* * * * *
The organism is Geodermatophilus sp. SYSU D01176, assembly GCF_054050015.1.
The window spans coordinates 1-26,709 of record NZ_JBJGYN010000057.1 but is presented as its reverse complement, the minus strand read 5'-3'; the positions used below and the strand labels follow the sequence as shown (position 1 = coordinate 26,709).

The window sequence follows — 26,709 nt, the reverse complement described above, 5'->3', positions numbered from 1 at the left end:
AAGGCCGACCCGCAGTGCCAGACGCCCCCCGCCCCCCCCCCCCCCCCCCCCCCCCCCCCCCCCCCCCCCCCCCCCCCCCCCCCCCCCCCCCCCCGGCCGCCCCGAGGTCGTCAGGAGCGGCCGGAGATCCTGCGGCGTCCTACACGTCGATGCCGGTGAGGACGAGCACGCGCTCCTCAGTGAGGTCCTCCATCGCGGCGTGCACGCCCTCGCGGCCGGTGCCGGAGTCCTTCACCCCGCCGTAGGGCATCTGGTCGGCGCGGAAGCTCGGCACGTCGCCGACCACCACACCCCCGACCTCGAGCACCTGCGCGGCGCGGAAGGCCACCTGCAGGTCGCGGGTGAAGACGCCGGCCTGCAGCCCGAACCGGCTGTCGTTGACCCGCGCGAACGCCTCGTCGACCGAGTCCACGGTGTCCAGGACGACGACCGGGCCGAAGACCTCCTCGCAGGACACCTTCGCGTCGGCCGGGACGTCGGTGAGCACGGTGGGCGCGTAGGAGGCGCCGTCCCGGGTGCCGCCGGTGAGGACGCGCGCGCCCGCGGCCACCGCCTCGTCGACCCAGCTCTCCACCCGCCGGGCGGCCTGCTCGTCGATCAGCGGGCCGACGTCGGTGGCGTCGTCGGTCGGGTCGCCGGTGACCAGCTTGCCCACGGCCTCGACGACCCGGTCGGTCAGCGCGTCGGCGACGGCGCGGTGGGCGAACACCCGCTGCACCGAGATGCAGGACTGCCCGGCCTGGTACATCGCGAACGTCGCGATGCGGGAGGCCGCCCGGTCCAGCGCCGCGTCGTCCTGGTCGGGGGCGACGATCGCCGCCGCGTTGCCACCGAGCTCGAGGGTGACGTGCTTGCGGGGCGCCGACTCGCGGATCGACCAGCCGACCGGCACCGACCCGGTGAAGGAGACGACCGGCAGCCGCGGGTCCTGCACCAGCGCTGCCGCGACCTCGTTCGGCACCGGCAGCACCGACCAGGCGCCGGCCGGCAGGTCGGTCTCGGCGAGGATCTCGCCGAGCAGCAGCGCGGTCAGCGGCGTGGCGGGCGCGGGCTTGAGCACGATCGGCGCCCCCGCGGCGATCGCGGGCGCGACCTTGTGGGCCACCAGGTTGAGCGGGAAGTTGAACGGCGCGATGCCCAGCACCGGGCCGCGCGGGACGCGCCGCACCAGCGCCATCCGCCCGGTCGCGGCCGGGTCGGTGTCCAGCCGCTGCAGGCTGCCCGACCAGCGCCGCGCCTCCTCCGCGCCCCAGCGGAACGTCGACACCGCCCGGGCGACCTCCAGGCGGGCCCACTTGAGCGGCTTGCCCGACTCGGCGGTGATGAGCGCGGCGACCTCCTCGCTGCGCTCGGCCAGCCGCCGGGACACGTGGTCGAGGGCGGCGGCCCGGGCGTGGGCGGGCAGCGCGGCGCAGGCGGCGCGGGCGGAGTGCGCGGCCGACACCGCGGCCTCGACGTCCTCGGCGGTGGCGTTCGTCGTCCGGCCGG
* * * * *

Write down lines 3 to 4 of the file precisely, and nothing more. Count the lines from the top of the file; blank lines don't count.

The window sequence follows — 26,709 nt, the reverse complement described above, 5'->3', positions numbered from 1 at the left end:
AAGGCCGACCCGCAGTGCCAGACGCCCCCCGCCCCCCCCCCCCCCCCCCCCCCCCCCCCCCCCCCCCCCCCCCCCCCCCCCCCCCCCCCCCCCCGGCCGCCCCGAGGTCGTCAGGAGCGGCCGGAGATCCTGCGGCGTCCTACACGTCGATGCCGGTGAGGACGAGCACGCGCTCCTCAGTGAGGTCCTCCATCGCGGCGTGCACGCCCTCGCGGCCGGTGCCGGAGTCCTTCACCCCGCCGTAGGGCATCTGGTCGGCGCGGAAGCTCGGCACGTCGCCGACCACCACACCCCCGACCTCGAGCACCTGCGCGGCGCGGAAGGCCACCTGCAGGTCGCGGGTGAAGACGCCGGCCTGCAGCCCGAACCGGCTGTCGTTGACCCGCGCGAACGCCTCGTCGACCGAGTCCACGGTGTCCAGGACGACGACCGGGCCGAAGACCTCCTCGCAGGACACCTTCGCGTCGGCCGGGACGTCGGTGAGCACGGTGGGCGCGTAGGAGGCGCCGTCCCGGGTGCCGCCGGTGAGGACGCGCGCGCCCGCGGCCACCGCCTCGTCGACCCAGCTCTCCACCCGCCGGGCGGCCTGCTCGTCGATCAGCGGGCCGACGTCGGTGGCGTCGTCGGTCGGGTCGCCGGTGACCAGCTTGCCCACGGCCTCGACGACCCGGTCGGTCAGCGCGTCGGCGACGGCGCGGTGGGCGAACACCCGCTGCACCGAGATGCAGGACTGCCCGGCCTGGTACATCGCGAACGTCGCGATGCGGGAGGCCGCCCGGTCCAGCGCCGCGTCGTCCTGGTCGGGGGCGACGATCGCCGCCGCGTTGCCACCGAGCTCGAGGGTGACGTGCTTGCGGGGCGCCGACTCGCGGATCGACCAGCCGACCGGCACCGACCCGGTGAAGGAGACGACCGGCAGCCGCGGGTCCTGCACCAGCGCTGCCGCGACCTCGTTCGGCACCGGCAGCACCGACCAGGCGCCGGCCGGCAGGTCGGTCTCGGCGAGGATCTCGCCGAGCAGCAGCGCGGTCAGCGGCGTGGCGGGCGCGGGCTTGAGCACGATCGGCGCCCCCGCGGCGATCGCGGGCGCGACCTTGTGGGCCACCAGGTTGAGCGGGAAGTTGAACGGCGCGATGCCCAGCACCGGGCCGCGCGGGACGCGCCGCACCAGCGCCATCCGCCCGGTCGCGGCCGGGTCGGTGTCCAGCCGCTGCAGGCTGCCCGACCAGCGCCGCGCCTCCTCCGCGCCCCAGCGGAACGTCGACACCGCCCGGGCGACCTCCAGGCGGGCCCACTTGAGCGGCTTGCCCGACTCGGCGGTGATGAGCGCGGCGACCTCCTCGCTGCGCTCGGCCAGCCGCCGGGACACGTGGTCGAGGGCGGCGGCCCGGGCGTGGGCGGGCAGCGCGGCGCAGGCGGCGCGGGCGGAGTGCGCGGCCGACACCGCGGCCTCGACGTCCTCGGCGGTGGCGTTCGTCGTCCGGCCGG